I adopted the doll which allowed me to give talks about the socio-polical and cultural contexts, esp. on gender inequality, not just poverty, surrounding the lives of these migrant women, instead of how to rescue them.

    Perhaps rescuing these women made the raiders look good on their reports to the Thai government and the U.S., but it did nothing to support long-term economic nor educational opportunities to these women.

    Empower’s work is different that she helped provide these women access to education and the choices to exit from their sex work voluntarily and when they are better equipped with skills and education. Along the way, the women learned about women’s rights and participated in the mainstream women’s rights movement in Thailand, esp. with the grassroots women’s movement.

    I also witnessed Empower’s work to advocate for labor’s rights for sex workers at a meeting at the Thai Parliament with the Senate Committee on Labor and Welfare. I got to know a few Empower’s members from the North and even worked on a plan for a forum on women’s rights in Northern Thailand.

    I can’t tell you how impressed I have been with Empower from working with the coordinator, other women from Empower and from observing Empower’s political actions.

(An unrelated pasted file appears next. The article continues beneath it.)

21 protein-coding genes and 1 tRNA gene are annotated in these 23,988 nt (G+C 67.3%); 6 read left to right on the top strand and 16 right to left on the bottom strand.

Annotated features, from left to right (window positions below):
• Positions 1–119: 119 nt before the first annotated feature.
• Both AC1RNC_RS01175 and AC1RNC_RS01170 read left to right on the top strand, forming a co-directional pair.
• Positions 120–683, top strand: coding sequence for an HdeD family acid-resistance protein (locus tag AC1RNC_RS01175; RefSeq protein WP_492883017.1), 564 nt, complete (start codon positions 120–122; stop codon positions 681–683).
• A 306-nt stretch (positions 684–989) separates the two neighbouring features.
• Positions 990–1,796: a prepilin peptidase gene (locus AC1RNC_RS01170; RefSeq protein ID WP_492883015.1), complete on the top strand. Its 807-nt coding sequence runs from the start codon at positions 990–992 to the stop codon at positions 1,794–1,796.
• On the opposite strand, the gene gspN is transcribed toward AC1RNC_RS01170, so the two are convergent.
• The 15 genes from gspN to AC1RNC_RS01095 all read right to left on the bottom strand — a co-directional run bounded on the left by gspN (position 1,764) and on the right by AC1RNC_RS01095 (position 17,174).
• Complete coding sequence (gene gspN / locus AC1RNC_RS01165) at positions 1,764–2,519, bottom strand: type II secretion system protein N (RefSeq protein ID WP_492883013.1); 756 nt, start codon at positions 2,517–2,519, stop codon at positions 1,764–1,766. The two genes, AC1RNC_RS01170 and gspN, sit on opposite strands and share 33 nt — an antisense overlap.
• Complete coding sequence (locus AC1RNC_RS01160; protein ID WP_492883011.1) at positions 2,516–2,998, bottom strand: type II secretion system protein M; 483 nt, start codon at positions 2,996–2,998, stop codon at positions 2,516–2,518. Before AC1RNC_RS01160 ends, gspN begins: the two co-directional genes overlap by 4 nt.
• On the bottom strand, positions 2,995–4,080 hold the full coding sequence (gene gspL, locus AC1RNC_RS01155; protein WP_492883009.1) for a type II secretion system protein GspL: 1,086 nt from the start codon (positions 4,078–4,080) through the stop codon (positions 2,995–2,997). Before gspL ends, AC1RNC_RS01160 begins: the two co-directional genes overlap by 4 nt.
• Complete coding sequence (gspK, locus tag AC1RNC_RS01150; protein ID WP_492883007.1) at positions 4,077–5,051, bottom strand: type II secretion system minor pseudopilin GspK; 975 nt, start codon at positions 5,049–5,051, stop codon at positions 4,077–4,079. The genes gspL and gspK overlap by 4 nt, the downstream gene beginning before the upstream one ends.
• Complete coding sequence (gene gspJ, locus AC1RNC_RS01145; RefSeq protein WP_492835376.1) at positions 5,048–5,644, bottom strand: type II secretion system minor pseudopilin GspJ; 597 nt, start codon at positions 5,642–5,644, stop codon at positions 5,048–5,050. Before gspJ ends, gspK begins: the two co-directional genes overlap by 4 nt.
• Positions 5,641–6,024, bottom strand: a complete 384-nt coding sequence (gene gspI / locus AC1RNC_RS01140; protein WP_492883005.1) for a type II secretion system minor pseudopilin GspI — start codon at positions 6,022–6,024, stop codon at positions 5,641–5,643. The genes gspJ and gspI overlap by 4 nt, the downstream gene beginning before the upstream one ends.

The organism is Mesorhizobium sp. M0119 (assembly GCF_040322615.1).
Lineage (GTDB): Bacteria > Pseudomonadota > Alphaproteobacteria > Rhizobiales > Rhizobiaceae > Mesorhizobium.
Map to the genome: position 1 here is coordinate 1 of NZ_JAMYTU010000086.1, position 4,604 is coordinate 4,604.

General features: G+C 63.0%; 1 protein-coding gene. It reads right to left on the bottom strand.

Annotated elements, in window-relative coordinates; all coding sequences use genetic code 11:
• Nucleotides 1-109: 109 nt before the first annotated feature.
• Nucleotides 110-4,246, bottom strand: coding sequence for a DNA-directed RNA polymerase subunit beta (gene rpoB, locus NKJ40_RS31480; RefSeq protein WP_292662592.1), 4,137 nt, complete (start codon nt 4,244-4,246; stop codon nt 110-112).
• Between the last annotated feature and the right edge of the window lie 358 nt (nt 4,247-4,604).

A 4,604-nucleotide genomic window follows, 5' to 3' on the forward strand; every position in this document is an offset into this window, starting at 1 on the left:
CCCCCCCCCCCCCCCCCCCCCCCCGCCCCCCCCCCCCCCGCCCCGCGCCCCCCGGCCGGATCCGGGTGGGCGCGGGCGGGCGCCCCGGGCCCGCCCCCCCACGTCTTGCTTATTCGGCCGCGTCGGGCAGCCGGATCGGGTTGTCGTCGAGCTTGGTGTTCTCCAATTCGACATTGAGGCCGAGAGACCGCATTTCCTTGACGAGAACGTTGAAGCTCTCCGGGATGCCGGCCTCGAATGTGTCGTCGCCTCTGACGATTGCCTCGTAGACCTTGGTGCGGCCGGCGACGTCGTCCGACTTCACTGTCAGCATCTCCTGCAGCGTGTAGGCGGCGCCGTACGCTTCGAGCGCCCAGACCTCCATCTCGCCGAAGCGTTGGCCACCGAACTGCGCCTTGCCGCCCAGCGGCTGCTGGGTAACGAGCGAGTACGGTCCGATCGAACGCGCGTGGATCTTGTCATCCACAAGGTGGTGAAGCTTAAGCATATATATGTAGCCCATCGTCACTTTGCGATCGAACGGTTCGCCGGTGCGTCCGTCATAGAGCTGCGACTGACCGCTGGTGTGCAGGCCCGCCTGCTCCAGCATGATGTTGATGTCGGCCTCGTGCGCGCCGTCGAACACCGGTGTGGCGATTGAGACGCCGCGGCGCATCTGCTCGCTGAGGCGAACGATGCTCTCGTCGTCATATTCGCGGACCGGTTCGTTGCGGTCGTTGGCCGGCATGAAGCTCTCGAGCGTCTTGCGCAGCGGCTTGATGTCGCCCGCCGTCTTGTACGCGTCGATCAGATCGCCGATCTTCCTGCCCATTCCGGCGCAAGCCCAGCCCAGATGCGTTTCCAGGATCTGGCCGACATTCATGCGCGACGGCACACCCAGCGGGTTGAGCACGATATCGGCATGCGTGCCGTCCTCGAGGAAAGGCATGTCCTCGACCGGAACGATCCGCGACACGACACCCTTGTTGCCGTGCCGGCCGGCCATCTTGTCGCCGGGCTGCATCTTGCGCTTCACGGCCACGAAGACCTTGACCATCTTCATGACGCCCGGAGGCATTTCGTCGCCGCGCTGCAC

The poster tells just one small facet of the great work Empower has been doing over these years.

    I urge you to invite Empower’s coordinator to contribute to your blog here.

    In Solidarity,


    Lincoln, Nebraska, U.S.

  10. laura

    How great to meet old and new friends together here. Don’t worry, Joy, I know Empower, too, and they know this post is up. They belong to the Asia-Pacific network whose videos Andrew is drawing your attention to.

    Thanks for the confirmation from Long Island, Tracy!

    The photo’s in the public domain now, so please, everyone, feel free to disseminate it.


  11. Andrew Hunter

    Roger- there’s lots of interest in rescuing male sex workers now that there is lots of money for it.

    Male and transgender sex workers are now being rounded up and sent off to be “rehabilitated” in Cambodia, and the police are currently conducting extensive rescue/raids on gay bars in Pattaya.

    You can see interviews with male and TG sex workers in Cambodia on our video